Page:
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Anti-Infiltration Barrier Technology and the Battle for Southeast Asia, 1966-1972

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Early in 1966, with American bombing efforts in Viet Nam achieving limited affect in stemming the flow of support to communist forces in the south, the U.S. defense establishment began casting about for alternatives. By late summer this research had crystallized into a plan for a barrier that stretched from the Gulf of Tonkin into Laos across the 17th parallel. Comprised of both physical and electronic components, the idea caught the eye of Secretary of Defense Robert S. McNamara who established a Joint Task Force to implement the program. Given one year to have a system in place, the Defense Communications Planning Group DCPG pulled out all the stops to bring the program to fruition. Gradually shifting emphasis from the physical barrier in the DMZ region to the electronic system further west, DCPG oversaw all phases of the program from Washington, D.C. to Eglin AFB, to Panama to Southeast Asia. A detailed examination of the successes and failures of DCPG and by extension the barrier system was conducted utilizing all facets of the historical record. Emphasis was placed on accurately rendering the history and contribution of the program using primary sources. This electronic anti-infiltration barrier was variously called Practice Nine, Muscle Shoals and Igloo White and came to be popularly called McNamara s Line referring to the Secretary s support for the system. Running from September 1966 through December 1972, Igloo White involved thousands of people in the design, development, deployment and employment of a system of systems and cost, conservatively, more than 2 billion. From November 1968 through April 1969, Igloo White directly supported the U.S. COMMANDO HUNT I interdiction effort in Laos. During this time all aspects of the program came together providing a clear view of system capabilities and limitations. From 1969 to 1972, as the saccto see that an interdiction program, supported by air assets alone, stood little real c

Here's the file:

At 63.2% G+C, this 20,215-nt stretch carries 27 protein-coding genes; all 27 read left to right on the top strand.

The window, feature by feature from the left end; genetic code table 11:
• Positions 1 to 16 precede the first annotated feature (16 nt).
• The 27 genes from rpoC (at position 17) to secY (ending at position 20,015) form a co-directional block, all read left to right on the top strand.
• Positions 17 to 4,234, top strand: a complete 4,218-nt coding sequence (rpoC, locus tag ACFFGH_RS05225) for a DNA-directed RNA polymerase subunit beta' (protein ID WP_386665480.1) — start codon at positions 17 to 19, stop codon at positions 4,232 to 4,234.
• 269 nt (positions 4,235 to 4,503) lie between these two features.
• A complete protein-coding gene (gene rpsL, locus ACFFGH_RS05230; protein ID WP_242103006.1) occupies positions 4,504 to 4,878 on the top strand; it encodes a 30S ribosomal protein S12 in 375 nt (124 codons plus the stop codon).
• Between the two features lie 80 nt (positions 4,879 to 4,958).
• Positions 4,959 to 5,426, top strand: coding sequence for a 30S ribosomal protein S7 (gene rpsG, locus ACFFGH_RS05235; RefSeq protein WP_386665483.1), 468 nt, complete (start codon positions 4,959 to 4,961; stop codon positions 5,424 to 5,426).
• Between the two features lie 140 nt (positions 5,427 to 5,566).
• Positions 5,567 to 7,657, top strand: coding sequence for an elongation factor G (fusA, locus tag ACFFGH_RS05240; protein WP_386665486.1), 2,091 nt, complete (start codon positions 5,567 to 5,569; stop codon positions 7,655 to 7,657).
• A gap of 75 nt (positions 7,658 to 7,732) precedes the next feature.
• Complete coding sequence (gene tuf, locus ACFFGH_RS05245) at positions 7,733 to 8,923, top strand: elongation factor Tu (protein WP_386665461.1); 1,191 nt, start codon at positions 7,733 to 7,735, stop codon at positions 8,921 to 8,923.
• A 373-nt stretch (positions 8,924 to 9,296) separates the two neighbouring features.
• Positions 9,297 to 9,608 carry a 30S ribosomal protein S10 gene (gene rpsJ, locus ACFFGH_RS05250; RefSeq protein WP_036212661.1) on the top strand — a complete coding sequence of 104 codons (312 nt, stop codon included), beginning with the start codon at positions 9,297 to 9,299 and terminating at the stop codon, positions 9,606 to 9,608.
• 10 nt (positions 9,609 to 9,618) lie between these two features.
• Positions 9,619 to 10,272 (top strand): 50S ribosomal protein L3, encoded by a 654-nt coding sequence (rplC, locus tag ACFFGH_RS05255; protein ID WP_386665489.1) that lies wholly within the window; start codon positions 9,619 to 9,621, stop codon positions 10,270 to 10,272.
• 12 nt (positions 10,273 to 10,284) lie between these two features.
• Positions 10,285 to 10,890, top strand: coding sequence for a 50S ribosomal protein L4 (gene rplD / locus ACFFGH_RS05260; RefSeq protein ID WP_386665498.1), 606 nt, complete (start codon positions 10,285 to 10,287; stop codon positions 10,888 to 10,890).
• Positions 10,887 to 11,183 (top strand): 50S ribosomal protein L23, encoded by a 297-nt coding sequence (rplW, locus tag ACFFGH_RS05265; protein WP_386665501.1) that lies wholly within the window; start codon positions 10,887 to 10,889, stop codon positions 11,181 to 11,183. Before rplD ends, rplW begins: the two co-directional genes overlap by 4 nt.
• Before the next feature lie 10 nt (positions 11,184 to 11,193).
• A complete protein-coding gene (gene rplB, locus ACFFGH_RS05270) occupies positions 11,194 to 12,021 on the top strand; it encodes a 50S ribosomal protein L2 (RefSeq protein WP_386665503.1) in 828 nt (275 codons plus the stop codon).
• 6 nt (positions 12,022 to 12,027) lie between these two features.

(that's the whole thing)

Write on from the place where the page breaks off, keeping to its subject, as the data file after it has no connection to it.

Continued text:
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  • Military Operations, Strategy and Tactics

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